Investors Are Tilting Toward Windmillsby Claudia H. Deutsch
The New York Times, February 15, 2006
It's hard to be in a business where you literally - as well as figuratively - are tilting at windmills. But that business may have just gotten its biggest tail wind yet.
When President Bush called last month for more effort in alternative energies, a business that last year attracted only about $7 billion in investment nationwide, the 300 engineers and financiers at GE Energy Financial Services were already in the game. But that does not mean they were not happy that the White House acknowledged the sector.
"The president's speech changed zero for us; it was simply a recognition of what we already knew," said David L. Calhoun, vice chairman of GE Infrastructure, the group that includes both turbine manufacture and energy financing.
For now, wind energy is the only profit star in G.E.'s alternative energy galaxy, and both the finance and equipment sides of the company know they are gambling when it comes to solar and other fledgling technologies. Still, analysts applaud their decision to move on them.
"When you get the president talking about renewable energy, it has to be turning up the dial at G.E.," said Deane M. Dray, an analyst at Goldman Sachs who has an outperform rating on General Electric shares. Certainly, it is getting attention from Energy Financial Services. The unit recently bought a wind farm in Germany and is installing new turbines there at a rapid pace. It has invested in solar energy farms in California and is in the end stage of negotiations for a large solar project in Europe. Indeed, renewable energy projects already account for $1 billion of the unit's $11 billion portfolio and are its fastest-growing niche. "The renewables space has really heated up, and I hope it will account for 20 or 30 percent of our investments in five years," J. Alex Urquhart, the unit's president, said.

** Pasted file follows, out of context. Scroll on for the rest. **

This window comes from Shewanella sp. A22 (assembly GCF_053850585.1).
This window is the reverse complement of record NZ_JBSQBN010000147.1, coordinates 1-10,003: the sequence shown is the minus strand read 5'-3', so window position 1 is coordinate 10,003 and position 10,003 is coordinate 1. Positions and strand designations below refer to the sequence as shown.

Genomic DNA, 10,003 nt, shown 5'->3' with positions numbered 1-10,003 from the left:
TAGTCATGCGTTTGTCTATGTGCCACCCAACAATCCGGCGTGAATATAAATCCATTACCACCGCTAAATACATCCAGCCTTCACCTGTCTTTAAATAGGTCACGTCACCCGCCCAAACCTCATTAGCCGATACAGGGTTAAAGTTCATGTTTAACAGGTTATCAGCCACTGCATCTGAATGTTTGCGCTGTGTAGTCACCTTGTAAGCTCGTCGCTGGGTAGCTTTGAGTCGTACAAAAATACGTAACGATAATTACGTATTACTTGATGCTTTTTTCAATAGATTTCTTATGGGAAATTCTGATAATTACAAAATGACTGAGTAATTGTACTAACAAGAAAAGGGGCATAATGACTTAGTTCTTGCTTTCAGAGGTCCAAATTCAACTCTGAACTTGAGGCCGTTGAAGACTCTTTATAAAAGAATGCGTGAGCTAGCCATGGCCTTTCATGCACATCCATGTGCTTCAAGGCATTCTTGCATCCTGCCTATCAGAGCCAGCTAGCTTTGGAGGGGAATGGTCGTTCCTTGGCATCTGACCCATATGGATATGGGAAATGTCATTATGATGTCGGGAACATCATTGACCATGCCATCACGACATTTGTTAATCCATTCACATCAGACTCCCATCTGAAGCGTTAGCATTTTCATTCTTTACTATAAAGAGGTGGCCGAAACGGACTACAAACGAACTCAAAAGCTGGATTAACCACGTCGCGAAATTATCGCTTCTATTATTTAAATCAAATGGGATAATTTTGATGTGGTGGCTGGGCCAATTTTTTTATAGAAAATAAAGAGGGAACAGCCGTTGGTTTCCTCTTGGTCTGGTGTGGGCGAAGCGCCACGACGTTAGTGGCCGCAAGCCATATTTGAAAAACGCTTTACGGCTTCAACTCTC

Today, alternative energy financing is barely a footnote in G.E.'s revenue stream. But the G.E. machine is gearing up for change. On Jan. 30 - a day before the president bemoaned the nation's "addiction to oil" - Mr. Urquhart carved out a separate group to focus solely on renewable energy projects. Lorraine Bolsinger, who runs G.E.'s Ecomagination program, says she has begun to "run the financial projects through our scorecard process" to see which ones she should include in her group of G.E.'s "green" products.
The pace is quickening in G.E.'s industrial camp, too. Energy equipment and related services, which accounted for about $42 billion of G.E.'s $149.7 billion in revenue last year, is G.E.'s largest industrial business. Alternative energy products like wind generators accounted for less than $6.3 billion of last year's sales.
Four years ago, G.E. bought Enron's wind-turbine unit, and it is now a $2 billion business, heading rapidly toward $4 billion. In five years, G.E. expects that alternative energy products will account for more than a quarter of energy equipment revenue.
If that happens, it will probably be a boon for Energy Financial Services, too. Last year, energy financing got plucked out of G.E.'s financial stable and placed under Mr. Calhoun's umbrella, along with the equipment makers.
The financial team members say that working side by side with the technical equipment gurus is helping them pick and choose among potential investments. They get early alerts, they say, on which blade designs and composites make for the most efficient wind turbines, on whether solar energy is gaining momentum, or whether the technologies will have any resale or reuse value if a project does not work out or a borrower defaults.